Global General

NATO chief calls for anti-missile system

Updated: 2010-10-14 22:44
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NATO chief calls for anti-missile system
NATO Secretary General Anders Fogh Rasmussen (C) delivers a speech during the opening session of a NATO defence ministers meeting (NAC) at the Alliance headquarters in Brussels October 14, 2010. [Photo/Agencies] 

BRUSSELS - NATO's secretary general urged member states on Thursday to endorse a proposed anti-missile system that would protect Europe and North America, saying that is the alliance's responsibility.

Anders Fogh Rasmussen said NATO's new mission statement - expected to be adopted at a summit of alliance leaders next month in Portugal - would focus on streamlining and reforming the organization to deal with emerging threats.

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"NATO's core task of defending its 900 million people will never change, but it must be modern defenses against modern threats," he said.

NATO is proposing to expand an existing system of battlefield missile defense to cover the territory of all alliance members against ballistic missiles.

"The threat is clear, the capability exist and the costs are manageable," Fogh Rasmussen said in his opening remarks.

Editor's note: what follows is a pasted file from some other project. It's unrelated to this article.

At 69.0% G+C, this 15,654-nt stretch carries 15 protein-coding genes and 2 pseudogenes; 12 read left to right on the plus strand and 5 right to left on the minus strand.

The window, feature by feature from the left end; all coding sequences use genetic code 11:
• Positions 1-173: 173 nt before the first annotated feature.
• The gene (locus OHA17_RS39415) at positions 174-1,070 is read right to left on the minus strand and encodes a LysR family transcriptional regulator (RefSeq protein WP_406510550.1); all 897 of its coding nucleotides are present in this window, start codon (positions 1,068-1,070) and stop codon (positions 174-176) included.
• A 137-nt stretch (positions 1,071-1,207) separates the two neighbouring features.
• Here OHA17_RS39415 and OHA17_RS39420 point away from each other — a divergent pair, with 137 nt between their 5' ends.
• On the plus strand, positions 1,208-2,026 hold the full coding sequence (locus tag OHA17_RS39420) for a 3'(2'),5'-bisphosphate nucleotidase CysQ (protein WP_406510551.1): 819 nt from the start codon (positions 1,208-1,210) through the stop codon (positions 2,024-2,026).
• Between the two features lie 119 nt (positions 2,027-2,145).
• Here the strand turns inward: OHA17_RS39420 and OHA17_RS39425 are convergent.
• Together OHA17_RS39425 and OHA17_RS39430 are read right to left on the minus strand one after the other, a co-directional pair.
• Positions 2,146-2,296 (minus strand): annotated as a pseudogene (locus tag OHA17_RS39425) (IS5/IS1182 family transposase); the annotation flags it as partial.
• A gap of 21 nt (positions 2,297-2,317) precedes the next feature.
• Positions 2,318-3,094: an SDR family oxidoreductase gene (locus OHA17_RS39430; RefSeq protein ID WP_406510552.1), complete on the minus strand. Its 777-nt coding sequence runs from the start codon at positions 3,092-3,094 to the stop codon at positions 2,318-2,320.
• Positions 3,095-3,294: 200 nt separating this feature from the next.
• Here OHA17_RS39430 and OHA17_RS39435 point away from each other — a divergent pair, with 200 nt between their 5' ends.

"Starting today, NATO is in the sprint to the summit," he said. "The decisions we take in the next two weeks will shape the future of the world's most successful alliance."

The United States supports the missile defense proposal. But some governments have taken a dim view of a proposed shield, citing high costs and saying the system cannot accomplish the role of a robust nuclear deterrent.

"We think missile defense is basically a good idea, but we also believe that matters like arms control should be and will be an important component," German Defense Minister Karl-Theodor zu Guttenberg said.

Fogh Rasmussen's proposed system would integrate battlefield missile defense networks already in use in the US and some other allied nations to provide basic coverage from attack by ballistic missiles.

At an estimated cost of euro200 million ($279 million), it is much cheaper but also less capable than a dedicated anti-missile system proposed by the Bush administration, which caused a deep rift with Russia. Moscow opposed the stationing of powerful radars and anti-missile batteries near its western borders.

US Secretary of State Hillary Clinton welcomed the draft of the new mission statement, saying it strikes a balance between the various security needs.

Clinton came out against proposals to remove the alliance's remaining 200 tactical nuclear weapons from Europe, saying that NATO must remain a nuclear alliance as long as nuclear weapons exist.

"I would add that decisions on NATO nuclear posture and policy must be made by consensus, not by any ally unilaterally," she said, in apparent reference to calls from several nations, including Germany, for the removal of battlefield nuclear weapons from the continent.

Clinton also welcomed Fogh Rasmussen's emphasis on a constructive partnership with Moscow to address joint security challenges, saying that "we will work with Russia to make the world safer."